Source: ISTE

7 Tips for Linking Videos to an Online Course

video cameraEverybody loves videos. Whether feature films or short, creative clips, they are viewed as a way to spark interest and take a break from the usual classroom rhythm.

The nature of an online classroom is ideal for video use. Instructors can easily link videos to the course and enable their students to learn beyond a limited text. However, if not implemented correctly, videos can be a roadblock which bring frustration prevent learning.

Here are seven tips to enhance your use of videos in your online classroom.

  1. Serve a purpose – Videos can be exciting and flashy, but make sure that they truly add something to the course. Inform the students why the video is important and what they can expect to gain from watching it.
  2. Accessible – A fantastic video will not be of any benefit if the students cannot view it. If you used the video in a previous semester, check that the link still works. Also, be sure that it can be played on different types of computers and operating systems.
  3. Appropriate length – A video needs to be just the right length to keep a student’s attention and to communicate the purpose of the clip.
  4. Engaging – A video is not necessarily engaging. Although it can be a break from the norm and be exciting because of special features, be sure that it is not boring. Try to find a clip which brings students in and motivates them to watch it until the end.
  5. Interactive – Just like an instructor might provide instructions for a guided reading, arrange a dynamic element to the assignment. Strategies could include things like a quiz at the conclusion of the clip, a response paper, or even something creative to keep students on track (think “Where’s Waldo?).
  6. Take advantage of the internet – The internet offers many educational video resources. Some websites like AcademicEarth, BigThink, and TED-Ed (learn more about TED-Ed here) offer great options. Also, many YouTube channels specifically focus on academic fields.
  7. Know about copyright – Be aware of each linked video’s copyright status. This information can often be found in the “Terms of Use”

How do you use videos in your online classroom?

Sources:

Lights, Camera, Learn!: Five tips for using video in eLearning by Veronica Phillips on eLearnMagazine.org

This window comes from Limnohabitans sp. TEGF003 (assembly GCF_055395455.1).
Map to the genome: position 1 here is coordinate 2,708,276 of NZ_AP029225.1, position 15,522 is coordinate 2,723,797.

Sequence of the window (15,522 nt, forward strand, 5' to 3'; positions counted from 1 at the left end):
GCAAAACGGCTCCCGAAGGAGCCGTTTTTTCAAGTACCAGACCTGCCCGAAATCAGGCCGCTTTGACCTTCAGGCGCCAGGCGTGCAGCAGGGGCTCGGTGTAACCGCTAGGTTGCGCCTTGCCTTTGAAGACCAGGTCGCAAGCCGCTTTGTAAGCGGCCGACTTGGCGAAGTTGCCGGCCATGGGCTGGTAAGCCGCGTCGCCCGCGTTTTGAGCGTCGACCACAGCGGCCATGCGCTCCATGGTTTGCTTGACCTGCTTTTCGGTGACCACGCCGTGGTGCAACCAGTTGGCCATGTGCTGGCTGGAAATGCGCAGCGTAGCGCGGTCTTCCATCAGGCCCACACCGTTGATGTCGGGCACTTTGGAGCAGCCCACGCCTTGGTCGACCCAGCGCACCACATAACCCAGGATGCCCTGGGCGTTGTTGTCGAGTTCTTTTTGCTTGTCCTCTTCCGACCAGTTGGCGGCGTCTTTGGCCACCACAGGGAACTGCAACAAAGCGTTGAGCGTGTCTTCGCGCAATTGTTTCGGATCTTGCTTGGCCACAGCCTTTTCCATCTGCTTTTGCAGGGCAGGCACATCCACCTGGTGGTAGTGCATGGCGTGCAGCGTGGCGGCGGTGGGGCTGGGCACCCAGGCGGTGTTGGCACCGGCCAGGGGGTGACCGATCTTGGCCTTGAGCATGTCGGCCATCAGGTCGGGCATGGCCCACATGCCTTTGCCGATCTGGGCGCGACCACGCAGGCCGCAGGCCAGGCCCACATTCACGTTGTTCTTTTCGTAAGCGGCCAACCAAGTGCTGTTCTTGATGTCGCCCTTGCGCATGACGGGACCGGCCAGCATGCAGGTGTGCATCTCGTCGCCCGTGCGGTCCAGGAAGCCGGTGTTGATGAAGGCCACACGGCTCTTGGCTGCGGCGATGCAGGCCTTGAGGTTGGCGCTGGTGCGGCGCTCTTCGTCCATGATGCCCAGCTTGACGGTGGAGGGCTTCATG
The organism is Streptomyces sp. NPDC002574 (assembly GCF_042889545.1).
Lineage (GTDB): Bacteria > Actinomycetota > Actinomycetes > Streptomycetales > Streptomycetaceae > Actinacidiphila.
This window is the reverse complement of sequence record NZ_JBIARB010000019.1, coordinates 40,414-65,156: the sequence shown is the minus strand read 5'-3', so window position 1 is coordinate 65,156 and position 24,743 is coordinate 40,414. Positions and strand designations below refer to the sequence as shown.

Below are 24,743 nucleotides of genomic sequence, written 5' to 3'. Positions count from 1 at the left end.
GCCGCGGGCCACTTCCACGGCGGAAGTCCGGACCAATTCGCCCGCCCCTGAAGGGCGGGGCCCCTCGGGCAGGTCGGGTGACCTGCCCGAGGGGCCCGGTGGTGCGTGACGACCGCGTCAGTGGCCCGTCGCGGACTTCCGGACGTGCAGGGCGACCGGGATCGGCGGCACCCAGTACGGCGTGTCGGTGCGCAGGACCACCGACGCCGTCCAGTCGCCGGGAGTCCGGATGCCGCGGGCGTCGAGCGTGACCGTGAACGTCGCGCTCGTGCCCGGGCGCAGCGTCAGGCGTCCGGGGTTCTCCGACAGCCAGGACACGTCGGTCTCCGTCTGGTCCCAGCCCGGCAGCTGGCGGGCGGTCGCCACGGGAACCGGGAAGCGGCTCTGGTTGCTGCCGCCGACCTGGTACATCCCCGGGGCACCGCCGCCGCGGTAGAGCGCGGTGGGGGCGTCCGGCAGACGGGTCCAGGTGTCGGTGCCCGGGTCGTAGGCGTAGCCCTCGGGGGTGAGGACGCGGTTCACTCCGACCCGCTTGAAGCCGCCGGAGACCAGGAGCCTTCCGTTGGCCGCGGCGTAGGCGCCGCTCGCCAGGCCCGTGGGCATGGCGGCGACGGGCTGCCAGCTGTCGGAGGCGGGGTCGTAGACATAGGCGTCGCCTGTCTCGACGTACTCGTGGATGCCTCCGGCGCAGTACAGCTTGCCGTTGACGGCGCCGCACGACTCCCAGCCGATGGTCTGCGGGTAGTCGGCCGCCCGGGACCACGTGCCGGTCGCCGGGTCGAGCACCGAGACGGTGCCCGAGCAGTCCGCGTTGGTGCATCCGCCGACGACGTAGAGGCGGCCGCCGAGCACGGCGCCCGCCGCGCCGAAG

8 tips for creating video in online learning by Meris Stansbury on eCampusNews.com

Avoid These 10 e-Learning Design Mistakes

There is a lot to keep in mind when designing an online course. This infographic from e-LearningInfographics.com outlines 10 mistakes which you should avoid. Below are tips which provide alternative suggestions to counter these mistakes.

10 E-learning Design Mistakes - An Infographic

 

  1. Audience – Be sure to teach to your students and to not only teach the subject.
  2. Layout – Just like a published book has proper formatting, be sure to present text in a readable manner.
  3. Navigation – Students must be told how to navigate the course. Ideally, the navigation should be intuitive.
  4. Relatable – Make sure that the course content is relatable to the students’ lives.
  5. Narration – If there are any audial aspects of the course, make sure that the narration adds something which the students would not gain simply through reading text.
  6. Need-to-know – The course should be focused and thought through. Avoid including extra information which might confuse the students.
  7. Tools – There are many tools available which professors can use to help with the course design. Be sure to choose tools which you know how to use and are truly assets, not hindrances, to the course.
  8. Grammar – This is an academic setting. Just like students are asked to complete their work with proper grammar, be sure that you do too.
  9. Learning Objectives – To keep students on track, the course must be based on effective learning objectives which are explained clearly to the students.
  10. Appropriate Assessments – It is important to invest thought in creating assessments which will most present the most accurate picture of a student’s accomplishments.

Do you have any tips to share?